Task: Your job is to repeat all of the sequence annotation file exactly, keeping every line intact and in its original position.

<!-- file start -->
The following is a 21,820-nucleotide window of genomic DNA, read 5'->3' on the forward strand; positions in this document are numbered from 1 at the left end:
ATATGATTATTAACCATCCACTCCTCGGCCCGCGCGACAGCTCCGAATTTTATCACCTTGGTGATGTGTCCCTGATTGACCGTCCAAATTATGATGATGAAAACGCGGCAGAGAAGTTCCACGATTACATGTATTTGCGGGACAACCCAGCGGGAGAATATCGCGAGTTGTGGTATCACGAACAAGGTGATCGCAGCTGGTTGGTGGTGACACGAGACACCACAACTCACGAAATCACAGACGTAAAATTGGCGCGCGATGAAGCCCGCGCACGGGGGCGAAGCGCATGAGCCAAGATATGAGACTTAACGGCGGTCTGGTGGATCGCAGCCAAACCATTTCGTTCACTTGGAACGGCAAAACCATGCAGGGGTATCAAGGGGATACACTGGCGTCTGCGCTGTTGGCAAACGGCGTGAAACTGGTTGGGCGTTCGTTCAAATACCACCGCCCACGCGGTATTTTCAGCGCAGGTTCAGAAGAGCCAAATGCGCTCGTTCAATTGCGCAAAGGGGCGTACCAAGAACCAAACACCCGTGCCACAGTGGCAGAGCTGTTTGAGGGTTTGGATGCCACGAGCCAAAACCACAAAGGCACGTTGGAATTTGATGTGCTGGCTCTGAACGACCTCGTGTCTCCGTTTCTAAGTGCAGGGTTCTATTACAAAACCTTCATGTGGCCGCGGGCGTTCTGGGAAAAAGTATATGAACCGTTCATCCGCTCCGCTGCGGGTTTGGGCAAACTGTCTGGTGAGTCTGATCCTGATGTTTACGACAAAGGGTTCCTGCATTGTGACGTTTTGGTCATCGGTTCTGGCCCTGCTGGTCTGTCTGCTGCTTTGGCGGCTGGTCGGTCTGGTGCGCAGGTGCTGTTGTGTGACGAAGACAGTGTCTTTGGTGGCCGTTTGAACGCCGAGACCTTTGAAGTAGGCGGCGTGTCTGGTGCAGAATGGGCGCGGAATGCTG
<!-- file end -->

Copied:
The following is a 21,820-nucleotide window of genomic DNA, read 5'->3' on the forward strand; positions in this document are numbered from 1 at the left end:
ATATGATTATTAACCATCCACTCCTCGGCCCGCGCGACAGCTCCGAATTTTATCACCTTGGTGATGTGTCCCTGATTGACCGTCCAAATTATGATGATGAAAACGCGGCAGAGAAGTTCCACGATTACATGTATTTGCGGGACAACCCAGCGGGAGAATATCGCGAGTTGTGGTATCACGAACAAGGTGATCGCAGCTGGTTGGTGGTGACACGAGACACCACAACTCACGAAATCACAGACGTAAAATTGGCGCGCGATGAAGCCCGCGCACGGGGGCGAAGCGCATGAGCCAAGATATGAGACTTAACGGCGGTCTGGTGGATCGCAGCCAAACCATTTCGTTCACTTGGAACGGCAAAACCATGCAGGGGTATCAAGGGGATACACTGGCGTCTGCGCTGTTGGCAAACGGCGTGAAACTGGTTGGGCGTTCGTTCAAATACCACCGCCCACGCGGTATTTTCAGCGCAGGTTCAGAAGAGCCAAATGCGCTCGTTCAATTGCGCAAAGGGGCGTACCAAGAACCAAACACCCGTGCCACAGTGGCAGAGCTGTTTGAGGGTTTGGATGCCACGAGCCAAAACCACAAAGGCACGTTGGAATTTGATGTGCTGGCTCTGAACGACCTCGTGTCTCCGTTTCTAAGTGCAGGGTTCTATTACAAAACCTTCATGTGGCCGCGGGCGTTCTGGGAAAAAGTATATGAACCGTTCATCCGCTCCGCTGCGGGTTTGGGCAAACTGTCTGGTGAGTCTGATCCTGATGTTTACGACAAAGGGTTCCTGCATTGTGACGTTTTGGTCATCGGTTCTGGCCCTGCTGGTCTGTCTGCTGCTTTGGCGGCTGGTCGGTCTGGTGCGCAGGTGCTGTTGTGTGACGAAGACAGTGTCTTTGGTGGCCGTTTGAACGCCGAGACCTTTGAAGTAGGCGGCGTGTCTGGTGCAGAATGGGCGCGGAATGCTG